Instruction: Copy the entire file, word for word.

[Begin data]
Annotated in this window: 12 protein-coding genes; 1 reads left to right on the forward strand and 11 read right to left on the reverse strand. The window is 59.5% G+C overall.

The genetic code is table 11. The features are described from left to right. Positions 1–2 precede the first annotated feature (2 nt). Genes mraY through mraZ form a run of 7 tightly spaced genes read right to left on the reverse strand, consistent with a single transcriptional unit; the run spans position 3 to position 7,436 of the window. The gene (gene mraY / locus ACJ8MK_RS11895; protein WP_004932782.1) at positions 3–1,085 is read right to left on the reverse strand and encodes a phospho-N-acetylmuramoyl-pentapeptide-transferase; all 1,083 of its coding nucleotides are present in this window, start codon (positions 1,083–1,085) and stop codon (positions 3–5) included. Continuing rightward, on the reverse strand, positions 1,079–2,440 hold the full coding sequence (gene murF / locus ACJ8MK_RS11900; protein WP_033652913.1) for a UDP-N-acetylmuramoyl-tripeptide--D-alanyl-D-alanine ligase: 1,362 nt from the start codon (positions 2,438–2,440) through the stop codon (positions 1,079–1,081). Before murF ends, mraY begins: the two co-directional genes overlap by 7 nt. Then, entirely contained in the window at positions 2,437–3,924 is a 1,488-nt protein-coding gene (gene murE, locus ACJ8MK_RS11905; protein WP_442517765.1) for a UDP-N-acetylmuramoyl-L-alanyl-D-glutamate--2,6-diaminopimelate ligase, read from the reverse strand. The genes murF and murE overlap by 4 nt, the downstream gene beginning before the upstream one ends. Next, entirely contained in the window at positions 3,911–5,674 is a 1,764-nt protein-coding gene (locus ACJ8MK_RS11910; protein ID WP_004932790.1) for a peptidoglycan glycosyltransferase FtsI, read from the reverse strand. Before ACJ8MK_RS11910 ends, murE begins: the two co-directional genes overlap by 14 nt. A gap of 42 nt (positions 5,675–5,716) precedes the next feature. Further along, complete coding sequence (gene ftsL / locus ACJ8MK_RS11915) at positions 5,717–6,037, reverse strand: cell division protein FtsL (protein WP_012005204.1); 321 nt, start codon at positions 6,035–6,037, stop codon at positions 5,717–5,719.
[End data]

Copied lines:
Annotated in this window: 12 protein-coding genes; 1 reads left to right on the forward strand and 11 read right to left on the reverse strand. The window is 59.5% G+C overall.

The genetic code is table 11. The features are described from left to right. Positions 1–2 precede the first annotated feature (2 nt). Genes mraY through mraZ form a run of 7 tightly spaced genes read right to left on the reverse strand, consistent with a single transcriptional unit; the run spans position 3 to position 7,436 of the window. The gene (gene mraY / locus ACJ8MK_RS11895; protein WP_004932782.1) at positions 3–1,085 is read right to left on the reverse strand and encodes a phospho-N-acetylmuramoyl-pentapeptide-transferase; all 1,083 of its coding nucleotides are present in this window, start codon (positions 1,083–1,085) and stop codon (positions 3–5) included. Continuing rightward, on the reverse strand, positions 1,079–2,440 hold the full coding sequence (gene murF / locus ACJ8MK_RS11900; protein WP_033652913.1) for a UDP-N-acetylmuramoyl-tripeptide--D-alanyl-D-alanine ligase: 1,362 nt from the start codon (positions 2,438–2,440) through the stop codon (positions 1,079–1,081). Before murF ends, mraY begins: the two co-directional genes overlap by 7 nt. Then, entirely contained in the window at positions 2,437–3,924 is a 1,488-nt protein-coding gene (gene murE, locus ACJ8MK_RS11905; protein WP_442517765.1) for a UDP-N-acetylmuramoyl-L-alanyl-D-glutamate--2,6-diaminopimelate ligase, read from the reverse strand. The genes murF and murE overlap by 4 nt, the downstream gene beginning before the upstream one ends. Next, entirely contained in the window at positions 3,911–5,674 is a 1,764-nt protein-coding gene (locus ACJ8MK_RS11910; protein ID WP_004932790.1) for a peptidoglycan glycosyltransferase FtsI, read from the reverse strand. Before ACJ8MK_RS11910 ends, murE begins: the two co-directional genes overlap by 14 nt. A gap of 42 nt (positions 5,675–5,716) precedes the next feature. Further along, complete coding sequence (gene ftsL / locus ACJ8MK_RS11915) at positions 5,717–6,037, reverse strand: cell division protein FtsL (protein WP_012005204.1); 321 nt, start codon at positions 6,035–6,037, stop codon at positions 5,717–5,719.